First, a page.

What Dmen do you think the Canucks targeting in free agency and why?
— nick babyn (@nixon8027) March 4, 2019
With Gudbranson now plying his trade in Pittsburgh, I’d have to think Tyler Myers would be at the top of their list. He brings most of the same qualities to his game that made Gudbranson a target in the past, but comes with considerably less flaws. He’s not someone I would target, but I think the Canucks would have interest. My guess is with all their cap space they’ll make calls to all the big names but will likely strike out on Erik Karlsson and Jake Gardiner. They’re little shallow on the right side, so I could also see them having some interest in Adam McQuaid on a short-term deal to facilitate a Chris Tanev trade.
List your top 5 Canucks from this year.
— team tank (@imboeserthanyou) March 4, 2019
- Elias Pettersson
- Bo Horvat
- Jacob Markstrom
- Brock Boeser
- Troy Stecher
Honourable mentions: Antoine Roussel, Ben Hutton, Nikolay Goldobin, Jake Virtanen.
One needs to be cut in the summer, one stays: Spooner or Pearson?
— Artem Zhurakhovsky (@nas19ua) March 4, 2019
It’s very close, but I’ll give the edge to Pearson, who’s a bit younger and has shown more of a scoring touch over the course of his NHL career. My preference would be to jettison one of the Canucks’ bevy of underperforming bottom-six wingers and keep both, though.
Is Will Lockwood going to sign with the Canucks this year and what woyld reasonable expectations be for him?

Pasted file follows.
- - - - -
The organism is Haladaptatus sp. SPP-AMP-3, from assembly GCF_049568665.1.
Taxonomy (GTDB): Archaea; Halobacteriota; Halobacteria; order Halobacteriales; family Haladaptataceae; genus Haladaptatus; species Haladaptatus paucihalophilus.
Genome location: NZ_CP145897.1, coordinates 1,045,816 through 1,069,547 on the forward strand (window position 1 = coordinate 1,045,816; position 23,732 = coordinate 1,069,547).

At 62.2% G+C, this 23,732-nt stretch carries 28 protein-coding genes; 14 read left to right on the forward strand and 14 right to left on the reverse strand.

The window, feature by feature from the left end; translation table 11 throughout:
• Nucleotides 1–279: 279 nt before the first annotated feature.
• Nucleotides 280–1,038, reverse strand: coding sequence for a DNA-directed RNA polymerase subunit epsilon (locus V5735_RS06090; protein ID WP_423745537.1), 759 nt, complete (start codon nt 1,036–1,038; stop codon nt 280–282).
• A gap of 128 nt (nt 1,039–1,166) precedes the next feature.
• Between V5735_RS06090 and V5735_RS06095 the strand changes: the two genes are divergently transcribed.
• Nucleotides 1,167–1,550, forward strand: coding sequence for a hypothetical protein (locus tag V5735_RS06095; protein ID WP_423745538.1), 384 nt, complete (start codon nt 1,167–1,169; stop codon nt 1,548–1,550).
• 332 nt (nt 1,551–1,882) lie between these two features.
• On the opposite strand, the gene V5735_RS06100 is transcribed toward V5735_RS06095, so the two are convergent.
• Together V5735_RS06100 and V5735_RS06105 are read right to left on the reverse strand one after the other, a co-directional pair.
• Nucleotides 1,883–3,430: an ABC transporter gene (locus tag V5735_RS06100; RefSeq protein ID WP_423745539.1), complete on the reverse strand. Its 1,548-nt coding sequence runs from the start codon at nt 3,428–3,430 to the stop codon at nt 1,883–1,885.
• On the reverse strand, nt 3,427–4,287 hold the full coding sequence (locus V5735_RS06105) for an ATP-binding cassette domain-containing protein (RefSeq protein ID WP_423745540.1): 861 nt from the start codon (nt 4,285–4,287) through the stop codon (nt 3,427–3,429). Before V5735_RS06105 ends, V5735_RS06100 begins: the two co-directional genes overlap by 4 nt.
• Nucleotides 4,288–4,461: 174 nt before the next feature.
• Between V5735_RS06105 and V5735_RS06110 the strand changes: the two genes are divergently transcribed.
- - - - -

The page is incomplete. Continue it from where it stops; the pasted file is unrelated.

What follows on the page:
— olddatsunfan (@olddatsunfan) March 4, 2019
I’d be very surprised if the Canucks let Lockwood get through his fourth year of college and risk losing him to free agency unless that’s what he wants. It’s important to remember that NCAA players have more leverage in these negotiations than their CHL counterparts, but I’ve been given no indication that Lockwood wishes to sign with any team other than the Canucks.
As far as what we should all expect, if Lockwood can play in a middle-six role and finish the season with somewhere in the realm of half-a-point-per-game, that should be considered a huge win. I’m considerably less high on Lockwood than the Canucks’ other selections of of the United States, and see his ceiling as a third-line utility winger. A decent rookie season with the Utica Comets with an eye on making the big club in 2020-21 is probably the realistic best-case scenario.
It feels as though the deepest position organizationally is centre. Should they keep them all or make some moves to address other positions? If they do move someone, EP40 and BH53 are not going anywhere. Who is most tradeable? And what might the return be?
— Mark Harrop (@mharrop71) March 4, 2019
My preference would be to see the team trade one of their centres for help elsewhere, but the issue is that after Elias Pettersson and Bo Horvat, they don’t have a lot of movable assets. Brandon Sutter is still their best trade chip at centre, but with his injury status you have to think that he’s not going to yield a great return. If anything, I would expect to see any trade involving Sutter to be similar to the Erik Gudbranson trade: a one-for-one swap of depreciating assets looking for a change of scenery.
It’s a shame. Teams were calling the Canucks about Brandon Sutter at last year’s deadline, but the Canucks refused to act. The front office’s lack of foresight has led to the diminished trade value of Sutter, Chris Tanev, and even Erik Gudbranson, for whom the Canucks were reportedly offered Miles Wood from the New Jersey Devils and a 2nd and 4th round pick from a mystery team at last year’s deadline. Sutter’s limited NTC kicks in on July 1, which will make him easier to trade, but I doubt the return will be what it could have been just a year ago.